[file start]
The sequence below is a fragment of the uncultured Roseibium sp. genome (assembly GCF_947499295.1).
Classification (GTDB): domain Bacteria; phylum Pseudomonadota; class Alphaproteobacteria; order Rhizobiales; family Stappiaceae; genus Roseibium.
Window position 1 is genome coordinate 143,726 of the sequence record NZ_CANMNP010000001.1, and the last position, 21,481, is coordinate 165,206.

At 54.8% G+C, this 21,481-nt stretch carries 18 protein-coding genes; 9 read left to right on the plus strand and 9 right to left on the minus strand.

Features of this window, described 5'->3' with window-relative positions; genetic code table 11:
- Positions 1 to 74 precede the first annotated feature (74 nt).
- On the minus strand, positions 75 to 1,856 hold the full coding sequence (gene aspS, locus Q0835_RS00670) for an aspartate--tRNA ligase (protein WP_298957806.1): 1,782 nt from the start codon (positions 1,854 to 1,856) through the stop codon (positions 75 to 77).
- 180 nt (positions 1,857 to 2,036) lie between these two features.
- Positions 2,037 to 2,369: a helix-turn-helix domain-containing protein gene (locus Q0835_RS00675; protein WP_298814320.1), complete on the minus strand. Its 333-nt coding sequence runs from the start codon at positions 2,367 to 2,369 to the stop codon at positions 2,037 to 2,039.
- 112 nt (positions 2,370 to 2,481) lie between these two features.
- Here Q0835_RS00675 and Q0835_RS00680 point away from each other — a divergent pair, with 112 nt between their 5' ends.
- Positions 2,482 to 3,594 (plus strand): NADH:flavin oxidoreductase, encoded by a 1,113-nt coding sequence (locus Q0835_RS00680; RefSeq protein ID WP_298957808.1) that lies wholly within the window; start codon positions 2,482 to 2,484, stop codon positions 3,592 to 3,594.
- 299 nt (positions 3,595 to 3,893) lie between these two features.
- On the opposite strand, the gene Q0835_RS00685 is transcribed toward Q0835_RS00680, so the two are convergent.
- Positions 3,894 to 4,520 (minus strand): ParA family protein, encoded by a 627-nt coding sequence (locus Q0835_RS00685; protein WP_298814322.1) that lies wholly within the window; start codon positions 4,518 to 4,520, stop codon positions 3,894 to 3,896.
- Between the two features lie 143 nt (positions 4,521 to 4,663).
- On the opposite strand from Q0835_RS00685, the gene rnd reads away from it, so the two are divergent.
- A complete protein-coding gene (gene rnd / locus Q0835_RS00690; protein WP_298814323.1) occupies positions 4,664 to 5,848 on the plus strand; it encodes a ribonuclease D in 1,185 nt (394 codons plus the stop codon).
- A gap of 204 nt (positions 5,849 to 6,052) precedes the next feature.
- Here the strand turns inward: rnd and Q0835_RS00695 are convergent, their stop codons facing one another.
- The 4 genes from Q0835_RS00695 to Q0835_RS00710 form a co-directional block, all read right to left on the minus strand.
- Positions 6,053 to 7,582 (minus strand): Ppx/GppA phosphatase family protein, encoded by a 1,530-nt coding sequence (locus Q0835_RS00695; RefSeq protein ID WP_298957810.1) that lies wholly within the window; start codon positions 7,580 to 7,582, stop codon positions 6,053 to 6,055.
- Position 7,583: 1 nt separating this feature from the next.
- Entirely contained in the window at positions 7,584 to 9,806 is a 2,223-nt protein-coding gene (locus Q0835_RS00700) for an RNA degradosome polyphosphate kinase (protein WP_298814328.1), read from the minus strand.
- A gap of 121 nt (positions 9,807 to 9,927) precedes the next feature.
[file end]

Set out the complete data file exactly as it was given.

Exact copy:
The sequence below is a fragment of the uncultured Roseibium sp. genome (assembly GCF_947499295.1).
Classification (GTDB): domain Bacteria; phylum Pseudomonadota; class Alphaproteobacteria; order Rhizobiales; family Stappiaceae; genus Roseibium.
Window position 1 is genome coordinate 143,726 of the sequence record NZ_CANMNP010000001.1, and the last position, 21,481, is coordinate 165,206.

At 54.8% G+C, this 21,481-nt stretch carries 18 protein-coding genes; 9 read left to right on the plus strand and 9 right to left on the minus strand.

Features of this window, described 5'->3' with window-relative positions; genetic code table 11:
- Positions 1 to 74 precede the first annotated feature (74 nt).
- On the minus strand, positions 75 to 1,856 hold the full coding sequence (gene aspS, locus Q0835_RS00670) for an aspartate--tRNA ligase (protein WP_298957806.1): 1,782 nt from the start codon (positions 1,854 to 1,856) through the stop codon (positions 75 to 77).
- 180 nt (positions 1,857 to 2,036) lie between these two features.
- Positions 2,037 to 2,369: a helix-turn-helix domain-containing protein gene (locus Q0835_RS00675; protein WP_298814320.1), complete on the minus strand. Its 333-nt coding sequence runs from the start codon at positions 2,367 to 2,369 to the stop codon at positions 2,037 to 2,039.
- 112 nt (positions 2,370 to 2,481) lie between these two features.
- Here Q0835_RS00675 and Q0835_RS00680 point away from each other — a divergent pair, with 112 nt between their 5' ends.
- Positions 2,482 to 3,594 (plus strand): NADH:flavin oxidoreductase, encoded by a 1,113-nt coding sequence (locus Q0835_RS00680; RefSeq protein ID WP_298957808.1) that lies wholly within the window; start codon positions 2,482 to 2,484, stop codon positions 3,592 to 3,594.
- 299 nt (positions 3,595 to 3,893) lie between these two features.
- On the opposite strand, the gene Q0835_RS00685 is transcribed toward Q0835_RS00680, so the two are convergent.
- Positions 3,894 to 4,520 (minus strand): ParA family protein, encoded by a 627-nt coding sequence (locus Q0835_RS00685; protein WP_298814322.1) that lies wholly within the window; start codon positions 4,518 to 4,520, stop codon positions 3,894 to 3,896.
- Between the two features lie 143 nt (positions 4,521 to 4,663).
- On the opposite strand from Q0835_RS00685, the gene rnd reads away from it, so the two are divergent.
- A complete protein-coding gene (gene rnd / locus Q0835_RS00690; protein WP_298814323.1) occupies positions 4,664 to 5,848 on the plus strand; it encodes a ribonuclease D in 1,185 nt (394 codons plus the stop codon).
- A gap of 204 nt (positions 5,849 to 6,052) precedes the next feature.
- Here the strand turns inward: rnd and Q0835_RS00695 are convergent, their stop codons facing one another.
- The 4 genes from Q0835_RS00695 to Q0835_RS00710 form a co-directional block, all read right to left on the minus strand.
- Positions 6,053 to 7,582 (minus strand): Ppx/GppA phosphatase family protein, encoded by a 1,530-nt coding sequence (locus Q0835_RS00695; RefSeq protein ID WP_298957810.1) that lies wholly within the window; start codon positions 7,580 to 7,582, stop codon positions 6,053 to 6,055.
- Position 7,583: 1 nt separating this feature from the next.
- Entirely contained in the window at positions 7,584 to 9,806 is a 2,223-nt protein-coding gene (locus Q0835_RS00700) for an RNA degradosome polyphosphate kinase (protein WP_298814328.1), read from the minus strand.
- A gap of 121 nt (positions 9,807 to 9,927) precedes the next feature.